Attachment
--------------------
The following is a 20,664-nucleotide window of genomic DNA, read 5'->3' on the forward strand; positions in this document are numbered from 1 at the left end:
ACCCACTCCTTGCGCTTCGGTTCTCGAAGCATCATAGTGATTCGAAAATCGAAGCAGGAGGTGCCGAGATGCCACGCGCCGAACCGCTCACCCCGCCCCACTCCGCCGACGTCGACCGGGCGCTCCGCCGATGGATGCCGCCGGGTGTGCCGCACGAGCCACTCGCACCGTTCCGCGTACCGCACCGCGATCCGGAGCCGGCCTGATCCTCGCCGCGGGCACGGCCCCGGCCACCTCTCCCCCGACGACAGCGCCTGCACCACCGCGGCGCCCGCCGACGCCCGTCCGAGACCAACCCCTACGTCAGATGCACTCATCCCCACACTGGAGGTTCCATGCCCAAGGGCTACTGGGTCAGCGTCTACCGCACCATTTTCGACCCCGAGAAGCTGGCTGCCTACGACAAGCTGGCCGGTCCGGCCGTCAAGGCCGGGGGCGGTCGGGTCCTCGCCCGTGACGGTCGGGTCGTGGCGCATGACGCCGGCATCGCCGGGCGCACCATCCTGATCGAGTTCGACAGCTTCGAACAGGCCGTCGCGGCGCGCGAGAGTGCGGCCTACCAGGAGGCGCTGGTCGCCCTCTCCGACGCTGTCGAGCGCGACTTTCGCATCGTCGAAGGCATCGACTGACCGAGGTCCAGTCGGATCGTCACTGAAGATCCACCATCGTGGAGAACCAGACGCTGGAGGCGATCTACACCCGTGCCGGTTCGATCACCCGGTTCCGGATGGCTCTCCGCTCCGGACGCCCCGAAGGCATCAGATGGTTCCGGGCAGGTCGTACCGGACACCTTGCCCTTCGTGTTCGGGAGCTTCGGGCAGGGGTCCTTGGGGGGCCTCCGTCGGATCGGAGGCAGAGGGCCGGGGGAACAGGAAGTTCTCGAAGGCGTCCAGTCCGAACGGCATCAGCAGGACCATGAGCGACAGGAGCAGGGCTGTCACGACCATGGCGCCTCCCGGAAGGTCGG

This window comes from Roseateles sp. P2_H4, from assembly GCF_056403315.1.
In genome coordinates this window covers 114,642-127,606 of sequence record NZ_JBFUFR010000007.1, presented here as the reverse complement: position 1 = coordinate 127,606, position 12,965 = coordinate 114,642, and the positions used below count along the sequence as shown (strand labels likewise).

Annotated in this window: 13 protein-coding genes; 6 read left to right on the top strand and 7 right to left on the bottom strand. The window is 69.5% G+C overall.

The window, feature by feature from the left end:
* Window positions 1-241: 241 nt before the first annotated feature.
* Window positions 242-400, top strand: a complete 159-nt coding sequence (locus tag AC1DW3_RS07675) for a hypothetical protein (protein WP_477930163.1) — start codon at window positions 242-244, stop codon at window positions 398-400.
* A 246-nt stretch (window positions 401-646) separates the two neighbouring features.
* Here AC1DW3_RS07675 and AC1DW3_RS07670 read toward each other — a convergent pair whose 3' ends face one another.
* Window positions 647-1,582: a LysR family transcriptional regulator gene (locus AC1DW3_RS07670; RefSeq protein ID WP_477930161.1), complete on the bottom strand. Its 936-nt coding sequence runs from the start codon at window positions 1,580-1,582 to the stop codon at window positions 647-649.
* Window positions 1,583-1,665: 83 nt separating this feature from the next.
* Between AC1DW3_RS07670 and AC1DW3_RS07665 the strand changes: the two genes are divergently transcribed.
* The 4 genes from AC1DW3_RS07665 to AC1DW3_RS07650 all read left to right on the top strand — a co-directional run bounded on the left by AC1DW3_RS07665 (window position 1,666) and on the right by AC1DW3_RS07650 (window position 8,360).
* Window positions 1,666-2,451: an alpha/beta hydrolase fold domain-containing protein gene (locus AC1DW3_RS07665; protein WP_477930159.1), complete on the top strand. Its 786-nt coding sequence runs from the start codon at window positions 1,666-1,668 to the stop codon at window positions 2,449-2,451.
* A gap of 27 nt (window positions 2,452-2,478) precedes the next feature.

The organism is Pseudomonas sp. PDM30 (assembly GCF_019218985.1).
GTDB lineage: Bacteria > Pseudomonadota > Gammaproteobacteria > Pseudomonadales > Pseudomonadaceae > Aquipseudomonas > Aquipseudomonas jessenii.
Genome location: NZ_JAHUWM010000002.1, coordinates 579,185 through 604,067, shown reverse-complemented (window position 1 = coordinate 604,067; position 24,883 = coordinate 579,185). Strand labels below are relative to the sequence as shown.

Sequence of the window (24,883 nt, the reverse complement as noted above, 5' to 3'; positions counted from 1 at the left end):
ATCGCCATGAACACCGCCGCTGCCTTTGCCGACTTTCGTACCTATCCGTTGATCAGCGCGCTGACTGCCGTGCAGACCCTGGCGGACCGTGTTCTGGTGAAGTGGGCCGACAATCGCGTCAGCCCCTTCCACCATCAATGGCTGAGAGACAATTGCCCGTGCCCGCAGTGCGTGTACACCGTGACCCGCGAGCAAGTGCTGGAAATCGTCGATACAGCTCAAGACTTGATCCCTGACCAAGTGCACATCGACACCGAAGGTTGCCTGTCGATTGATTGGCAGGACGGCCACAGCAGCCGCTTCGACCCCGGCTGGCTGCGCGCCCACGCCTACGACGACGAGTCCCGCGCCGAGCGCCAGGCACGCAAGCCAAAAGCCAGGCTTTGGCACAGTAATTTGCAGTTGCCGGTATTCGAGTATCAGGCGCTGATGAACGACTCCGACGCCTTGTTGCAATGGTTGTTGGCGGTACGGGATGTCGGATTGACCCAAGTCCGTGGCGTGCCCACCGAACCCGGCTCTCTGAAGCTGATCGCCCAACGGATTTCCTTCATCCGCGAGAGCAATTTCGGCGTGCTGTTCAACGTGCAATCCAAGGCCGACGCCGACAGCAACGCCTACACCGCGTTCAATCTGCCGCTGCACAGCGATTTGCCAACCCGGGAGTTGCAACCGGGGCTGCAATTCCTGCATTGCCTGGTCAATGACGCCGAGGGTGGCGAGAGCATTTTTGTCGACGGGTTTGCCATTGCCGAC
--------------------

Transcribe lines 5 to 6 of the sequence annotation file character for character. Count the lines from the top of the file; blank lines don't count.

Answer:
Annotated in this window: 13 protein-coding genes; 6 read left to right on the top strand and 7 right to left on the bottom strand. The window is 69.5% G+C overall.

The window, feature by feature from the left end: